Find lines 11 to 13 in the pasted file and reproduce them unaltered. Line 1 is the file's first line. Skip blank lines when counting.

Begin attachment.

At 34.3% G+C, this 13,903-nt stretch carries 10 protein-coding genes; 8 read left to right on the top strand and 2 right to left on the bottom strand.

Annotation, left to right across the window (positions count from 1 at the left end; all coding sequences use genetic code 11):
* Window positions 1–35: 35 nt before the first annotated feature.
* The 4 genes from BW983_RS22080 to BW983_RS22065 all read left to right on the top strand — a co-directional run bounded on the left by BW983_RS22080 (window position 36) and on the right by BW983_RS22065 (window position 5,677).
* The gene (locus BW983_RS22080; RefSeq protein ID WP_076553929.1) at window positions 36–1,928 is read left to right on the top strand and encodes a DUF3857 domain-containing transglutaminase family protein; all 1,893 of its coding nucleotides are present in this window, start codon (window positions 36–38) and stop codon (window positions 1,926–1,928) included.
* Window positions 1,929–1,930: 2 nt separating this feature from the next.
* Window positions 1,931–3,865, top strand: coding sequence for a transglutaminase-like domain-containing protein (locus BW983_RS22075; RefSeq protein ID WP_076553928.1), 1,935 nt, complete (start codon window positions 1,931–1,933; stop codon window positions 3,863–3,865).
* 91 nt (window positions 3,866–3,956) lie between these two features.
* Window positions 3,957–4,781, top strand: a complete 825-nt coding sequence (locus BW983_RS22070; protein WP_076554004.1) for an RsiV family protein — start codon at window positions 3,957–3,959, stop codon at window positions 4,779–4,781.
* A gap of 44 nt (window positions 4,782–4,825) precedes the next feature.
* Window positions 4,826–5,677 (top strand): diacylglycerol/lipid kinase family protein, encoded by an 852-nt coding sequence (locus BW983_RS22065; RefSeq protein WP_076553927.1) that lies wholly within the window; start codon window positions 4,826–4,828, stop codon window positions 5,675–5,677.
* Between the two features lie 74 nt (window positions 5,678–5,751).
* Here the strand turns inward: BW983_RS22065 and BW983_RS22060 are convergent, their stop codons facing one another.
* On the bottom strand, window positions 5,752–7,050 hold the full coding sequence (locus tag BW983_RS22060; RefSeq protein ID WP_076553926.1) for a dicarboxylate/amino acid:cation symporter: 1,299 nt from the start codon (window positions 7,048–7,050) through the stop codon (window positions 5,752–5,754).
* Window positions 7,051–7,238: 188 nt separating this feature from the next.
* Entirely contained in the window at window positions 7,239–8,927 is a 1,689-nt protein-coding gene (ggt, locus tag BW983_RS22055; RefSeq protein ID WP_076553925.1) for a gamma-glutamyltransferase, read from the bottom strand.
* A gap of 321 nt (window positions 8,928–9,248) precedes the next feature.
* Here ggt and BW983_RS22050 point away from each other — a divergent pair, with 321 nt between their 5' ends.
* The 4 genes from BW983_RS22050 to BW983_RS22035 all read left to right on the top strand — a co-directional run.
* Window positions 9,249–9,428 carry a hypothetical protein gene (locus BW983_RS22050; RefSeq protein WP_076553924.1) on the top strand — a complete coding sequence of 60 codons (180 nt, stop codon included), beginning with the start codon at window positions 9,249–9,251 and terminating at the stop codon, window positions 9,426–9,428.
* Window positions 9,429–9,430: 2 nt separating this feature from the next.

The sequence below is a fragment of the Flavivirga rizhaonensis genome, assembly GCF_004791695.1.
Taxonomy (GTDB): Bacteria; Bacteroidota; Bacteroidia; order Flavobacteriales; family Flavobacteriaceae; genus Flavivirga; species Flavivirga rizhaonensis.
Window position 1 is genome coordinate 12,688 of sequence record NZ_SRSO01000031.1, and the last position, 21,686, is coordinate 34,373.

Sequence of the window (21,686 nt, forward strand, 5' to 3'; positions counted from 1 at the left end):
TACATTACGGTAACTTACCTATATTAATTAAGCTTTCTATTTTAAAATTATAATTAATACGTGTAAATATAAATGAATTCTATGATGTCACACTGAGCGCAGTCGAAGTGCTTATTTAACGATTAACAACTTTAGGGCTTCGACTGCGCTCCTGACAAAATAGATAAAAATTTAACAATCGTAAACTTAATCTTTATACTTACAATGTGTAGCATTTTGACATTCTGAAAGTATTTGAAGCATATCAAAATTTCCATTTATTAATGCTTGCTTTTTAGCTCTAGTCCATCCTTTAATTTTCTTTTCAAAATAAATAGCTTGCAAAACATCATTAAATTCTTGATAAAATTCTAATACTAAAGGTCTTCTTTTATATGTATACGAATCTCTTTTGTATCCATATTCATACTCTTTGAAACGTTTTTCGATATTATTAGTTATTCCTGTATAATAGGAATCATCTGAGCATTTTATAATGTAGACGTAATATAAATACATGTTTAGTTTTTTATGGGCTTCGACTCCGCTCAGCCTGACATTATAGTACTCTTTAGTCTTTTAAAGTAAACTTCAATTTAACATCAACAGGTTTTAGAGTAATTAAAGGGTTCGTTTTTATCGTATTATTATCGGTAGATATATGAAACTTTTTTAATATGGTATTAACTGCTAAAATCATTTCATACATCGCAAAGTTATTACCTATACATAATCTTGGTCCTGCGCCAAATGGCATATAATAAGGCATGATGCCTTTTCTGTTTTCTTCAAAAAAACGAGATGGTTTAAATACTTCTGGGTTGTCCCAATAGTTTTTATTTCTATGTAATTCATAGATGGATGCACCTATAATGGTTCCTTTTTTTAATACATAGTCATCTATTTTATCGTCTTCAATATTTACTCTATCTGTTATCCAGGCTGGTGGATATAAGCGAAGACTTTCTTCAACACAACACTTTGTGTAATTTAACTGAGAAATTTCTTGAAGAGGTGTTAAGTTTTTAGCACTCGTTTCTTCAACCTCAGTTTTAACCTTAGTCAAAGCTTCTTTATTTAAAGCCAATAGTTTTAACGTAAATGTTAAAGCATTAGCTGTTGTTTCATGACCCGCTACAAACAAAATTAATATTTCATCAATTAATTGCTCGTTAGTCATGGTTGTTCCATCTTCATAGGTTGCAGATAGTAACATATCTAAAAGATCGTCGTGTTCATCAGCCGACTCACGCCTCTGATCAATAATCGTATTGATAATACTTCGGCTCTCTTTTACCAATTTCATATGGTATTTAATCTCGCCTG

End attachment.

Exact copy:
* Window positions 4,826–5,677 (top strand): diacylglycerol/lipid kinase family protein, encoded by an 852-nt coding sequence (locus BW983_RS22065; RefSeq protein WP_076553927.1) that lies wholly within the window; start codon window positions 4,826–4,828, stop codon window positions 5,675–5,677.
* Between the two features lie 74 nt (window positions 5,678–5,751).
* Here the strand turns inward: BW983_RS22065 and BW983_RS22060 are convergent, their stop codons facing one another.